Through the Small Window One Can See an Angry ex-Hoosier

My friend Mike, aka BeardSex, has been in South Korea for the past few years (Is it four? Five? Three?) and has had more strange illnesses than anyone I have ever come across. At one point I thought he had died only to find out months later that he almost died. I tripped upon this information when he walked into my work two years ago. Here is a little essay he wrote about traveling:

Jetpacks Was Yes

So, if yer gonna get a wild hair up your ass and shift yer travel plans around at the last second, this is best left to situations that don’t involve four countries, three connecting flights, and two entirely different climates. Anyway, that said, I went to Bangkok briefly during my trip, Hong Kong being a dangerous place for me to spend my first day of freedom from Korea. Then I got intimately acquainted with Gimpo International Airport in Seoul as part of my 36 hour stretch spent exclusively in airplanes or ports. When I got to Tokyo, I had me some mighty rank going on. Had to listen to the Korean next to me slurp and smack and belch all the way from Seoul, but at least that’s only a short flight and the seats were nice and big-like. Anyway, at the passport control booth in Tokyo, the guy had to sneeze. He turned away, sneezed into the crook of his elbow, then said “excuse me.” Had I not been where I had a been for lo these many years, it wouldn’t have caught my attention. As it was, the simple courtesy nearly brought me to tears. But then, I hadn’t been getting a lotta sleep, so even the cartoon dinosaur selling soft drinks (or, possibly, warning about the spread of infectious diseases) up on a sign just past baggage claim nearly did the same. At any rate, I got on the Keikyu line, which is on the mostly useless Lonely Planet map, and not the Kyuko line, which isn’t on any map that I’ve seen but would have taken me straight to my hotel. The 15-minute cab ride after I realized my mistake cost me $50. The extra 2 hours of sleep I got by taking a late check-out (which, here, is 1p), cost me another $30. Then there was the bullet train to Kyoto. by the time the dust settled on my second day in Japan, I was down something like $400. But I’m traveling, so I decided not to care. Woulda bought me some jeans and other things, but the Japanese style is skin-tight, and I’ve got a lot more skin to get around than the average Japanese hipster, so I couldn’t even get Levi’s past mid-thigh.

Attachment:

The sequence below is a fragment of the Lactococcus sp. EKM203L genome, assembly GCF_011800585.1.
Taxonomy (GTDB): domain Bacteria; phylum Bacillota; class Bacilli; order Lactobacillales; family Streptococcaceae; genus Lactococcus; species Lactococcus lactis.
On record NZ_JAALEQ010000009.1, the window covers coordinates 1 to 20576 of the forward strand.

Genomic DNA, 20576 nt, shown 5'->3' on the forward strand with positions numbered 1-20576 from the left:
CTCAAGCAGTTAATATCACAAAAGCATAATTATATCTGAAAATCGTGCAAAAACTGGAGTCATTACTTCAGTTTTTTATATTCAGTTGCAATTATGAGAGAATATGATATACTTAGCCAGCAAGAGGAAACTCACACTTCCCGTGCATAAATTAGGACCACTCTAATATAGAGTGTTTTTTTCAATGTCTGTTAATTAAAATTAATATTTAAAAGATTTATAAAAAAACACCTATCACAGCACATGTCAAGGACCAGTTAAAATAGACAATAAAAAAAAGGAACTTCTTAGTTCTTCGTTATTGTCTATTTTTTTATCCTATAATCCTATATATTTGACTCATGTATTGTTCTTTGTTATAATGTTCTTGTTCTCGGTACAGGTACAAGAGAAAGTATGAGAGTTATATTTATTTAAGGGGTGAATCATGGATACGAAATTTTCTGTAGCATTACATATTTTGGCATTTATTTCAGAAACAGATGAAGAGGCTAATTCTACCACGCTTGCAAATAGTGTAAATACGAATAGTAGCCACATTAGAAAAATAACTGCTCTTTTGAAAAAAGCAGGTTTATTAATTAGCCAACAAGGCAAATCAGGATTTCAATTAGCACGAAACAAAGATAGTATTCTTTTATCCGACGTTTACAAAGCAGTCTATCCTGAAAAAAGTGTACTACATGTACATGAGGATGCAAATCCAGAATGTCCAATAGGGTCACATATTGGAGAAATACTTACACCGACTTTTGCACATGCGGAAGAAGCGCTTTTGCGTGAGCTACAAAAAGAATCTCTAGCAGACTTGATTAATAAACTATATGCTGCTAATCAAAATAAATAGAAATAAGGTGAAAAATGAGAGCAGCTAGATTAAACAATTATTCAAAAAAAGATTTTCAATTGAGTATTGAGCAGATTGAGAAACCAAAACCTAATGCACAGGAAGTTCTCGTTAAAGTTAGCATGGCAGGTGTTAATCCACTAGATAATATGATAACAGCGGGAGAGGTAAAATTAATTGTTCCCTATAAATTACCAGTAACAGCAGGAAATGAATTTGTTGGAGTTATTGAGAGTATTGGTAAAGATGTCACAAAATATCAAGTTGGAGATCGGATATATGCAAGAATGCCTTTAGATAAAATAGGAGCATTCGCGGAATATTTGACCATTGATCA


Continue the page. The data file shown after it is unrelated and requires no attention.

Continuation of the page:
The problem with Japan (and, having been here 9 days, I feel sufficiently qualified to diagnose it) is that the taxis are horrifically expensive, but the subways close at midnight, so if you go out drinking, you got three unpalatable choices:

1) be home before midnight
2) stay out until 6a
3) get a taxi and damn the consequences

This place is, I’ve been told and i can imagine, a wholly different world from Korea. I haven’t been able to get past the surface, though, probably owing to my lack of Japanese language skills and any energy for anything other than the cigarettes I’ve been sneaking (for the love of God, they sell American Spirits, the black ones even, out of vending machines, for under $3! What am I gonna do? Not smoke ’em?), I haven’t been doing a lot of probing. The cities look the same, on the surface, as Korea, though with less public spitting and pissing. Remarkably, though it’s even more crowded, nobody runs into you. Even in Hong Kong, which doesn’t really feel like Asia at all, you get run into. Maybe it has something to do with being Han Chinese at root. I dunno. At any rate, it’s nearly as impressive as motorbike taxi rides in Cambodia, where traffic going both directions covers the entire road and manages to come together without gigangit, fatal pile-ups most of the time.